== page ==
A Drop of Glory

Michael Metzger

It’s not necessary to stuff Thanksgiving with all sorts of overt religious references. While they do exist, sometimes it’s better to be satisfied seeing what the Puritans called “a drop of glory.”

Thanksgiving weekend has become notable for travel, sumptuous eating, and shopping. It’s hardly the sooty, smelly affair of the first feast, which involved a few dozen settlers and perhaps a few hundred Native Americans who, Godfrey Hodgson reports, “protected themselves from cold, insect bites and so on with a thick layer of fat or grease.” They may have eaten well, but those who gathered around the table stunk.

Hodgson is a British journalist and author of A Great and Godly Adventure: The Pilgrims and the Myth of the First Thanksgiving. He reminds readers that the Pilgrims came to America risking life and limb among Indians who, they had heard, flayed prisoners with scallop shells. They braved these dangers because they wanted to practice their faith – a faith somewhat unfamiliar to us, one marked by a remarkable response to death and loss.

The Pilgrims arrived at Cape Cod in November 1620. By December, six had died. In January, eight more passed away. In February, seventeen more Pilgrims died; leaving only five men able to care for the sick. The dead were buried at night so the Indians didn’t discover the losses. In March, thirteen passed away; bringing the total to forty-seven dead (50 percent of the original number). Thirteen out of eighteen were wives; only three families remained unbroken.

The next month, April, Squanto taught the remaining Pilgrims how to plant maize, beans, and squash. In October they enjoyed their first good harvest. Governor Bradford declared a public Thanksgiving, celebrated in October of 1621. In the only surviving firsthand account of the meal, Edward Winslow describes it this way:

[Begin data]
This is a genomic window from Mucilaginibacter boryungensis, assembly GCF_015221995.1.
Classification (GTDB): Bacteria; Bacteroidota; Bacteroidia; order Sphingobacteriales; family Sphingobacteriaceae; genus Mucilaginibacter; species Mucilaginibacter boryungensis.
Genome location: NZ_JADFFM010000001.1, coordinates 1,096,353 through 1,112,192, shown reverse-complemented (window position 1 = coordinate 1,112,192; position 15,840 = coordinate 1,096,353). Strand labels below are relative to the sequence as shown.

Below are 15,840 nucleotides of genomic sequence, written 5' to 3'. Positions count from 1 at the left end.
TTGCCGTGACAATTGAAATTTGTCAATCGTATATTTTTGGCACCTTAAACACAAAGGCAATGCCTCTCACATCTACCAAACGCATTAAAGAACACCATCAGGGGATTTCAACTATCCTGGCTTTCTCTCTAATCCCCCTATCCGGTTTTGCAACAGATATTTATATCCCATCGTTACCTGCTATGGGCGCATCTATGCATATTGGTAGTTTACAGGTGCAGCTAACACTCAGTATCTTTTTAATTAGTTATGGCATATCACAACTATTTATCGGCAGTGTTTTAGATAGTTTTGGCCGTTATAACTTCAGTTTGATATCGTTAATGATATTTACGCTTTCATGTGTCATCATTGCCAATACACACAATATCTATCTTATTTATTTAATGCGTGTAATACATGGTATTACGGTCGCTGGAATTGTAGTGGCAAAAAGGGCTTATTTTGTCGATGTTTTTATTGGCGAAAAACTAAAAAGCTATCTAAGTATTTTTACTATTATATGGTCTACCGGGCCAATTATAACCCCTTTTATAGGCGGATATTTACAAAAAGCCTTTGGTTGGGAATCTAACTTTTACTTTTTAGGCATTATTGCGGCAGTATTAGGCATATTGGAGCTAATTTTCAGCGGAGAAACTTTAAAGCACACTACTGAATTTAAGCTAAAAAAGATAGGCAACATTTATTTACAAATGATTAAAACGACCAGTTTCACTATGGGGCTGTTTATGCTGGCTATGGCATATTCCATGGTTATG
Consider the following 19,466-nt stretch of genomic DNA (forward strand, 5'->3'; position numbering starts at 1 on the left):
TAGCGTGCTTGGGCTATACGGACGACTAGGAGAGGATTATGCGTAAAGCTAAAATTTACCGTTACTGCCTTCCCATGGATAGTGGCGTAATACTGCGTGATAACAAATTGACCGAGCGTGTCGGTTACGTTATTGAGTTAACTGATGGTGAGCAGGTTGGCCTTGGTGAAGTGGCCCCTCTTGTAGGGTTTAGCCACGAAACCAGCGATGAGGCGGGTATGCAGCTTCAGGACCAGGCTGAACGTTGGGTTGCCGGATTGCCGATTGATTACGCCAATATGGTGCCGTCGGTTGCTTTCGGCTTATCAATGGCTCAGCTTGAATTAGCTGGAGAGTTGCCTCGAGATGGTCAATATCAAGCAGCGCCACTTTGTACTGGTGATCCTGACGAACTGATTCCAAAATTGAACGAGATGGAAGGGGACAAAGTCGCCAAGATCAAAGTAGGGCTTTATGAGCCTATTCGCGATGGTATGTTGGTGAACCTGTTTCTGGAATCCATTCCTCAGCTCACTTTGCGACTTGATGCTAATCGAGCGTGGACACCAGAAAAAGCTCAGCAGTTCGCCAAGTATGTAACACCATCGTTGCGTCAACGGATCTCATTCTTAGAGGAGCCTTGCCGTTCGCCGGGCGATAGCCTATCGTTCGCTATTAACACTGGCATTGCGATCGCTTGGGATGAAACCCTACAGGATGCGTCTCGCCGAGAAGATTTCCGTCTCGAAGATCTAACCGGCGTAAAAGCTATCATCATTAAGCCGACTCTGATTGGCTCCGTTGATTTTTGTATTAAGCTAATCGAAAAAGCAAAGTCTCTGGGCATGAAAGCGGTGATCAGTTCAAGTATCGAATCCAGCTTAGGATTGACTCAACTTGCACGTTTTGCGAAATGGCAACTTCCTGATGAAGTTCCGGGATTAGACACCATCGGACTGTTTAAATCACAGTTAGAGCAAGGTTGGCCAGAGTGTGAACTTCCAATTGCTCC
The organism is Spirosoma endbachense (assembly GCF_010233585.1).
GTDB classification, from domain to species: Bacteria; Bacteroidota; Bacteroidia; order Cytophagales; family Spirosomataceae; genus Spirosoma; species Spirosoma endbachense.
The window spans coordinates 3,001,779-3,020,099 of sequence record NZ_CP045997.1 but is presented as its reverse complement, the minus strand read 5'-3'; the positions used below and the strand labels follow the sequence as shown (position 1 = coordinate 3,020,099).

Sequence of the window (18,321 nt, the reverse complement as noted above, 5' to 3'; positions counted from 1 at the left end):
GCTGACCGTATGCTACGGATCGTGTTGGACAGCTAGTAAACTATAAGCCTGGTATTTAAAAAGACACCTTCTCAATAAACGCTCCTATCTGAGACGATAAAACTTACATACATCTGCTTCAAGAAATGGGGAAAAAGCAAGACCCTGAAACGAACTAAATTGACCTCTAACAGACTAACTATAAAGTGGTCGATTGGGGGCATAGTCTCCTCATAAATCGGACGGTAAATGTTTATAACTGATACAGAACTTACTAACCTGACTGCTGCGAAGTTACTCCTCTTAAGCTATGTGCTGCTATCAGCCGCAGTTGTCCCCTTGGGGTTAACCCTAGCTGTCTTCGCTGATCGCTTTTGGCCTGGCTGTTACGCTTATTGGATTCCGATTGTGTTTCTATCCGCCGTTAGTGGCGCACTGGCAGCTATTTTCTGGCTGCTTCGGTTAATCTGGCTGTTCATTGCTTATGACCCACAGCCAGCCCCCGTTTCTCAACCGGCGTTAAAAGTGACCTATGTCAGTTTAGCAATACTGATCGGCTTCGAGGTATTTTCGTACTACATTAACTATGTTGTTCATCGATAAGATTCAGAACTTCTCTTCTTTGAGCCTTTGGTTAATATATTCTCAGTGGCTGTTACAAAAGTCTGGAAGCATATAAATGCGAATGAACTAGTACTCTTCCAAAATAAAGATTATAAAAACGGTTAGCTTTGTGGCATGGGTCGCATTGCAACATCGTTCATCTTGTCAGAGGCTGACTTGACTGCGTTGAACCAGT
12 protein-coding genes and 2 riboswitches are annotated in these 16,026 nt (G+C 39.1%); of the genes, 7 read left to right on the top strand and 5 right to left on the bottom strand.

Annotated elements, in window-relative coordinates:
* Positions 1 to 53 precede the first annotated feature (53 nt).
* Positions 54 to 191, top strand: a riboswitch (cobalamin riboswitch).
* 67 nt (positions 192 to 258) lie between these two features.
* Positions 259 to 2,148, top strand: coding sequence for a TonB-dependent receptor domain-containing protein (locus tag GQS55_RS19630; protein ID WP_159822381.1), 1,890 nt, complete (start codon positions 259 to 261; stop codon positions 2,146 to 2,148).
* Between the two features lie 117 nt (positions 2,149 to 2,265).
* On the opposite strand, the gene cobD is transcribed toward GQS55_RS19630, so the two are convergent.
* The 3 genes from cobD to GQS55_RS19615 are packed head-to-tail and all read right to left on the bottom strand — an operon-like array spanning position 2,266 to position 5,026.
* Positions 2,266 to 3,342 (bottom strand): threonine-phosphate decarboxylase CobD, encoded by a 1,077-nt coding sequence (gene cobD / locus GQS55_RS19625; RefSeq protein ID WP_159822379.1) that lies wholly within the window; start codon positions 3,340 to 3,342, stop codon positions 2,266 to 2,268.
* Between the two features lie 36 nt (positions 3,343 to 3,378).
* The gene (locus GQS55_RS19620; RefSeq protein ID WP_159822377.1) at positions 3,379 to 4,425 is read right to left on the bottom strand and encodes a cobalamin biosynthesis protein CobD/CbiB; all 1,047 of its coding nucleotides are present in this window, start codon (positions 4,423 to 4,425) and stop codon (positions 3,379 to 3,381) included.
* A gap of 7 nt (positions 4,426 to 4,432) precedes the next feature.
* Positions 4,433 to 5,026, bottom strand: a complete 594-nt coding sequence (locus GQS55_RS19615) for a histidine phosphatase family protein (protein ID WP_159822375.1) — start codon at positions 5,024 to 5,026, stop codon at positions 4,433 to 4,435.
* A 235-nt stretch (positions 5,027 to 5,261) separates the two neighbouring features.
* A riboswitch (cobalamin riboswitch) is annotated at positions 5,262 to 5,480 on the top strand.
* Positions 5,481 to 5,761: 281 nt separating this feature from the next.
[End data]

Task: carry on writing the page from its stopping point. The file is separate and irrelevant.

Our harvest being gotten in, our governor sent four men on fowling, that so we might after a special manner rejoice together after we had gathered the fruit of our labors. They four in one day killed as much fowl as, with a little help beside, served the company almost a week. At which time, among other recreations, we exercised our arms, many of the Indians coming amongst us, and among the rest their greatest king Massasoit, with some ninety men, whom for three days we entertained and feasted, and they went out and killed five deer, which they brought to the plantation and bestowed upon our governor, and upon the captain, and others. And although it be not always so plentiful as it was at this time with us, yet by the goodness of God, we are so far from want that we often wish you partakers of our plenty.

Such entertainments as hunting and shooting firearms had no place in many faith traditions of that time. They did belong, however, in the long tradition of harvest festivals, with which the Puritans would have been quite familiar. In their native England, days of feasting and leisure commonly followed the harvest, even if the preceding year had been difficult. And the Native Americans apparently loved to shoot firearms. The Puritans tapped into these desires while borrowing from old secular celebrations, seeing in both what the Puritan divine Richard Baxter called “a drop of glory.” In the Puritan world, nothing fell outside the experience of faith, as Leland Ryken writes in Worldly Saints: The Puritans As They Really Were:

Puritanism was impelled by the insight that all of life is God’s. The Puritans lived simultaneously in two worlds – the invisible spiritual world and the physical world of earthly existence. For the Puritans, both worlds were equally real, and there was no cleavage of life into sacred and secular. All of life was sacred.

The Puritans are good guides in a post-Christian world. Like the Native Americans, Americans today enjoy feasting more than hearing about the faith. The Puritans would have accommodated this, believing it’s not necessary to stuff Thanksgiving with too many overt religious references. If your family is not that familiar with the faith, look for a drop of glory in the feasting, resting assured that, as Paul and David wrote, “The earth is the Lord’s, and everything in it” (Psalm 24:1, 1 Cor. 10:26). Happy Thanksgiving.

Follow me on Twitter: @Metzger_Mike


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